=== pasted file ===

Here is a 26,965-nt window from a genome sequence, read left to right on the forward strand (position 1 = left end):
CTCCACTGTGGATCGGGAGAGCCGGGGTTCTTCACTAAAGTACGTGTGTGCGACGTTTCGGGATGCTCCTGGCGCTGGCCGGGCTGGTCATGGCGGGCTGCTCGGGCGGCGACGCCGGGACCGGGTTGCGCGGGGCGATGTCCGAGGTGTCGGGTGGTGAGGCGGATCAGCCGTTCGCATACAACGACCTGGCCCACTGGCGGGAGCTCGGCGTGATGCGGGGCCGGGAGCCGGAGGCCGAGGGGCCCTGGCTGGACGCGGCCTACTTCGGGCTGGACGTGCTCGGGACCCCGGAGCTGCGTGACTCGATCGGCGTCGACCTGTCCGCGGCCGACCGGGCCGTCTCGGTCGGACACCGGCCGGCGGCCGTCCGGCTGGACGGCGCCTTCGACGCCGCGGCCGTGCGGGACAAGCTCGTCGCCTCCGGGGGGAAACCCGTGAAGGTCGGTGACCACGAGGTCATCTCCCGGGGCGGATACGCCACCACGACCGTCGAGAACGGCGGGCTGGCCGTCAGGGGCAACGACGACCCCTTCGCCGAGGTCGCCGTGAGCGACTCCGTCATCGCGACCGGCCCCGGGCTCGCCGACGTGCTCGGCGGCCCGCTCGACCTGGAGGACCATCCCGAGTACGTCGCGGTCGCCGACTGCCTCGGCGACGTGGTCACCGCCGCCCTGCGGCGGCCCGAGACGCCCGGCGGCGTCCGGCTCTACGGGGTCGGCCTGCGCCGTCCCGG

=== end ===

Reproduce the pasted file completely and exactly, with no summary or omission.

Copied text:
Here is a 26,965-nt window from a genome sequence, read left to right on the forward strand (position 1 = left end):
CTCCACTGTGGATCGGGAGAGCCGGGGTTCTTCACTAAAGTACGTGTGTGCGACGTTTCGGGATGCTCCTGGCGCTGGCCGGGCTGGTCATGGCGGGCTGCTCGGGCGGCGACGCCGGGACCGGGTTGCGCGGGGCGATGTCCGAGGTGTCGGGTGGTGAGGCGGATCAGCCGTTCGCATACAACGACCTGGCCCACTGGCGGGAGCTCGGCGTGATGCGGGGCCGGGAGCCGGAGGCCGAGGGGCCCTGGCTGGACGCGGCCTACTTCGGGCTGGACGTGCTCGGGACCCCGGAGCTGCGTGACTCGATCGGCGTCGACCTGTCCGCGGCCGACCGGGCCGTCTCGGTCGGACACCGGCCGGCGGCCGTCCGGCTGGACGGCGCCTTCGACGCCGCGGCCGTGCGGGACAAGCTCGTCGCCTCCGGGGGGAAACCCGTGAAGGTCGGTGACCACGAGGTCATCTCCCGGGGCGGATACGCCACCACGACCGTCGAGAACGGCGGGCTGGCCGTCAGGGGCAACGACGACCCCTTCGCCGAGGTCGCCGTGAGCGACTCCGTCATCGCGACCGGCCCCGGGCTCGCCGACGTGCTCGGCGGCCCGCTCGACCTGGAGGACCATCCCGAGTACGTCGCGGTCGCCGACTGCCTCGGCGACGTGGTCACCGCCGCCCTGCGGCGGCCCGAGACGCCCGGCGGCGTCCGGCTCTACGGGGTCGGCCTGCGCCGTCCCGG